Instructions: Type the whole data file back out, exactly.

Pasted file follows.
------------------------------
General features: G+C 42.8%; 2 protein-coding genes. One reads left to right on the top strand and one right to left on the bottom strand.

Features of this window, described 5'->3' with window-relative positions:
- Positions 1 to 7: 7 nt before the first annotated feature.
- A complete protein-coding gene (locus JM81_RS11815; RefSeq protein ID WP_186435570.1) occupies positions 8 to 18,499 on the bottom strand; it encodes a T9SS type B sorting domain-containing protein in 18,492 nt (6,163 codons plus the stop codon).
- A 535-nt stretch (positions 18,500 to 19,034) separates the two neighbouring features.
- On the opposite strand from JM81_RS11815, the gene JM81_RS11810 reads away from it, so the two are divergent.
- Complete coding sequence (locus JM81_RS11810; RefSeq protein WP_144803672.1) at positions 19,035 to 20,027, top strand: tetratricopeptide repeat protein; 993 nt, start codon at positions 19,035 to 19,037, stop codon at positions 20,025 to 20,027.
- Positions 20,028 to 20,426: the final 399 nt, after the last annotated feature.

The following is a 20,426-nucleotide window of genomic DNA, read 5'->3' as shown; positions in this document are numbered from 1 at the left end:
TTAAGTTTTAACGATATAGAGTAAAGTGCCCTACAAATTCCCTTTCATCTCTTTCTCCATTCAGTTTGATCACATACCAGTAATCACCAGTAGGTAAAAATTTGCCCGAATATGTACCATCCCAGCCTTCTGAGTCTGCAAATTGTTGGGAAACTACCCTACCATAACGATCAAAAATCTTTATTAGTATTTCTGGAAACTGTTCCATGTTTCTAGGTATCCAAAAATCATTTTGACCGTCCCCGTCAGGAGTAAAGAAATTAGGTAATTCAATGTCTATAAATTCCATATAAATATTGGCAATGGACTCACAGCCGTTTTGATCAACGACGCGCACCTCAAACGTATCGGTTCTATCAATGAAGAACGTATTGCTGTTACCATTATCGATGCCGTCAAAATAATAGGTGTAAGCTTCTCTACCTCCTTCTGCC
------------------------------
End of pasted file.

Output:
General features: G+C 42.8%; 2 protein-coding genes. One reads left to right on the top strand and one right to left on the bottom strand.

Features of this window, described 5'->3' with window-relative positions:
- Positions 1 to 7: 7 nt before the first annotated feature.
- A complete protein-coding gene (locus JM81_RS11815; RefSeq protein ID WP_186435570.1) occupies positions 8 to 18,499 on the bottom strand; it encodes a T9SS type B sorting domain-containing protein in 18,492 nt (6,163 codons plus the stop codon).
- A 535-nt stretch (positions 18,500 to 19,034) separates the two neighbouring features.
- On the opposite strand from JM81_RS11815, the gene JM81_RS11810 reads away from it, so the two are divergent.
- Complete coding sequence (locus JM81_RS11810; RefSeq protein WP_144803672.1) at positions 19,035 to 20,027, top strand: tetratricopeptide repeat protein; 993 nt, start codon at positions 19,035 to 19,037, stop codon at positions 20,025 to 20,027.
- Positions 20,028 to 20,426: the final 399 nt, after the last annotated feature.

The following is a 20,426-nucleotide window of genomic DNA, read 5'->3' as shown; positions in this document are numbered from 1 at the left end:
TTAAGTTTTAACGATATAGAGTAAAGTGCCCTACAAATTCCCTTTCATCTCTTTCTCCATTCAGTTTGATCACATACCAGTAATCACCAGTAGGTAAAAATTTGCCCGAATATGTACCATCCCAGCCTTCTGAGTCTGCAAATTGTTGGGAAACTACCCTACCATAACGATCAAAAATCTTTATTAGTATTTCTGGAAACTGTTCCATGTTTCTAGGTATCCAAAAATCATTTTGACCGTCCCCGTCAGGAGTAAAGAAATTAGGTAATTCAATGTCTATAAATTCCATATAAATATTGGCAATGGACTCACAGCCGTTTTGATCAACGACGCGCACCTCAAACGTATCGGTTCTATCAATGAAGAACGTATTGCTGTTACCATTATCGATGCCGTCAAAATAATAGGTGTAAGCTTCTCTACCTCCTTCTGCC